eBook, 406 pages

English language

Published Jan. 31, 2023 by Orbit.

ISBN:
978-0-316-46651-6
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4 stars (17 reviews)

Earth failed. In a desperate bid to escape, the spaceship Enkidu and its captain, Heorest Holt, carried its precious human cargo to a potential new paradise. Generations later, this fragile colony has managed to survive, eking out a hardy existence. Yet life is tough, and much technological knowledge has been lost.

Then strangers appear. They possess unparalleled knowledge and thrilling technology – and they've arrived from another world to help humanity’s colonies. But not all is as it seems, and the price of the strangers' help may be the colony itself.

5 editions

Fascinating continuation of the Children series

4 stars

Really enjoyed this. Wish Bookwyrm allowed for half stars - would be 4.5 here. So many interesting ideas, explored well. Always kept me guessing what was happening, and the story unwound at a (mostly) pleasing pace. A slow pace, mind - not one for action-science fiction fans; this is very thinky, philosophical stuff.

A couple of the chapters didn't quite work for me - more narrative background than story, they contributed to the overall understanding but I found them harder to get through than the rest - but Tchaikovsky really does explore some fascinating concepts here and I recommend this one for anyone into this slower style of science fiction.

Children of Memory

4 stars

Children of Memory is the third (and final?) book in the Children of Time saga. I have very mixed feelings about this book (and also this series). If I had to sum up my feelings, the last 50 pages of this book are absolutely excellent but the middle ~200 pages drag on for quite some time. If I had to review the series as a whole, I am glad I read these three books personally, but my recommendation for others who hadn't read any would be to read the first book and stop there.

One thing I think this series does well is that each book has a very different vibe overall. Book one is very space opera / evolutionary theater, book two adds in a significant horror element, and book three feels more like a mystery (fairytale)? of strange contradictory events. I strongly agree with Tak, who described this …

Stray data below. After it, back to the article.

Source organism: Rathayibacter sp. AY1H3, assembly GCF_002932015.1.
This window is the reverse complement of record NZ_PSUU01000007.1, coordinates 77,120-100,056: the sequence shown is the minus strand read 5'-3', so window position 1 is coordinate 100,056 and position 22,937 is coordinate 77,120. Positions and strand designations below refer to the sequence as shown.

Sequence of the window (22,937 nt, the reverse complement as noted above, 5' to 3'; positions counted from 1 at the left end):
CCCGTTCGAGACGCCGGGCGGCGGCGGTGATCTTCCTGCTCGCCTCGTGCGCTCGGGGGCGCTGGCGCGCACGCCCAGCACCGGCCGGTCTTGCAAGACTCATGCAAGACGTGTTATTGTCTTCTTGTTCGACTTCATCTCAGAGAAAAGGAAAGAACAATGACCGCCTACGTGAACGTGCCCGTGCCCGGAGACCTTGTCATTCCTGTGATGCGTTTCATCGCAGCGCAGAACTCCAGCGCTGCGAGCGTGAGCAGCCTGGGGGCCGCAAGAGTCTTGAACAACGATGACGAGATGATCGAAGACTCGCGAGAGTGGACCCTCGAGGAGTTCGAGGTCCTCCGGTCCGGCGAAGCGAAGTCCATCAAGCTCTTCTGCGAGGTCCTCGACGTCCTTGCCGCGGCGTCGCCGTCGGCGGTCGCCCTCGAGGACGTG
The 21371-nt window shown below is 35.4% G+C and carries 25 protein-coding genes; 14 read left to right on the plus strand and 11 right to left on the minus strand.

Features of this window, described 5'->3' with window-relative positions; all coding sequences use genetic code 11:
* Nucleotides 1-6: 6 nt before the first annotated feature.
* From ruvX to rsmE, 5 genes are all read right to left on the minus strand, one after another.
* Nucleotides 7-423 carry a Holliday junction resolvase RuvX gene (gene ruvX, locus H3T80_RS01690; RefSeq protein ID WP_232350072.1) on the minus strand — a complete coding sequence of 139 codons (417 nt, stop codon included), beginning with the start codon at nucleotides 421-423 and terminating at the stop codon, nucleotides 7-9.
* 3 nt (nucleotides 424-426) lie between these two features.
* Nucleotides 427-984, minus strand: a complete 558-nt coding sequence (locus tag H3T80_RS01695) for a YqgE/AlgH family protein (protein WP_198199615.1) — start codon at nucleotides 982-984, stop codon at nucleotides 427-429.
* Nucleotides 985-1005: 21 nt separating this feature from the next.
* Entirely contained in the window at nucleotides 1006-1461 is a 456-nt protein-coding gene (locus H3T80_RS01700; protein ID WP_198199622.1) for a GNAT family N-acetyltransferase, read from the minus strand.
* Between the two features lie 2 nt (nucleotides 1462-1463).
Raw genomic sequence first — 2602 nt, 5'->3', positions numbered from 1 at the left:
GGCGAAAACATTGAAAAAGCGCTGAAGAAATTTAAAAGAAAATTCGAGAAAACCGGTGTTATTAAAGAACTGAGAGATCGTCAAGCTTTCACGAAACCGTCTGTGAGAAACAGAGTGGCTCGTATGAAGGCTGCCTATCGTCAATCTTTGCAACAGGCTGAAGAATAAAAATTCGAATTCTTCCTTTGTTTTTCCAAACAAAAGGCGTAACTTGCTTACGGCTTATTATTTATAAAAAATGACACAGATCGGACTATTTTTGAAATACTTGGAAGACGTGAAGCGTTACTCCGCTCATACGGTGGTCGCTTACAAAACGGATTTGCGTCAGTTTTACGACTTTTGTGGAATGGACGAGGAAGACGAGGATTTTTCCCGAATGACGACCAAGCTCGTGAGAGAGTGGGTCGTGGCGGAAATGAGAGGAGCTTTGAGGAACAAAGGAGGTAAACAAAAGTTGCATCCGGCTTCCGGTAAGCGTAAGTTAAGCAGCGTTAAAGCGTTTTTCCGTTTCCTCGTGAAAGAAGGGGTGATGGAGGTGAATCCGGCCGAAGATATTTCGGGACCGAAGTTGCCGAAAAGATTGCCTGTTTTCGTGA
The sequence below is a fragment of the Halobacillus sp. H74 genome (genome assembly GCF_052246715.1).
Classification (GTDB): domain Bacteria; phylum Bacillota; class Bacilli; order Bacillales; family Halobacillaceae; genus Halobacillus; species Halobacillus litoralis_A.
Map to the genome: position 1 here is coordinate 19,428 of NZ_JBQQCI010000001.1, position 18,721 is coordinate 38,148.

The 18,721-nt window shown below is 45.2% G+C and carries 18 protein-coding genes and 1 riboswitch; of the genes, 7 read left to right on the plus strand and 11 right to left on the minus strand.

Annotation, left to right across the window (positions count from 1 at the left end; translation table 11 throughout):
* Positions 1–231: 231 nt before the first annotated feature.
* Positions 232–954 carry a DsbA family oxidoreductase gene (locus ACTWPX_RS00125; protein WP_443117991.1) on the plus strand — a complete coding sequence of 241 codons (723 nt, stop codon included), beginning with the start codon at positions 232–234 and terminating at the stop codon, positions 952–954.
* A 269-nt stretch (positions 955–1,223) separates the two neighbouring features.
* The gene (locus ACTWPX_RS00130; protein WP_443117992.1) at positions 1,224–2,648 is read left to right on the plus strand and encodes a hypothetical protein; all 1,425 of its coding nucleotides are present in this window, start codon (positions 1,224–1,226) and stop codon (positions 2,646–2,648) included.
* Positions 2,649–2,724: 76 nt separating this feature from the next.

Slow middle, interesting ideas

4 stars

Similar to a lot of the other reviews I'm reading this one just didn't grip me quite as much as the first two books. I liked the folk tale atmosphere and the fact that it uses the first two books being similar to trick you into thinking that this one would follow a similar path, but I didn't feel that the alien life forms were as well explored in this book. We got very little on the actual paired-mind of the corvids, with most of the focus being on the two individual parts of the mind, and the other mind that possibly exists in the book is only hinted at vaguely. I enjoyed the ending, but not as much as the first two since the big reveal at the end felt a bit obvious (albeit the details were all different from my own guesses).

Overall this felt like the middle …

Possibly the weakest of the "Children of" series

2 stars

This one seemed to drag on forever and ever, for various reasons including the narrative architecture chosen for the book. All in all, I found it more frustrating than enjoyable unfortunately. Might be worth your time if you want to be completist about reading the whole series, but I'd definitely grab a copy from the library before you commit to buying it.

Children of Memory

4 stars

Content warning plot arc metaspoilers maybe? also for Nona the Ninth

Review of 'Children of Memory' on 'Goodreads'

4 stars

I am afraid I am going to have to be a little hard here and say this barely scraped 4 stars for me. The middle really dragged. I can't really explain why without going into spoilers (which I am not a fan of doing in reviews). I will say that there wasn't the same sense of progress that you got from the first two books. A sense of something new developing. The middle third is very focused on a (to all appearances) regressive setting, thus the sense of the new wasn't there for me for a good chunk of this read.
The ideas are still top tier. The book started well and the ending was satisfying. Maybe it needed a tighter edit, maybe I was just not in the right place for this.
Still, it is Tchaikovsky and my reservations could just be a me thing. It's still at least …

Review of 'Children of Memory' on 'Goodreads'

5 stars

Summarizing the book won't really do it justice – there are too many inter-locking threads to the tale. The ambition of the book – tackling religion, artificial intelligence, war, exploration, God, fate, progress, discovery, gender roles – is staggering. Tchaikovsky takes a compelling premise and consistently subverts expectations – playing with notions of time, linear progress, and evolution – making the book not only enjoyable, but important. Highly recommended.

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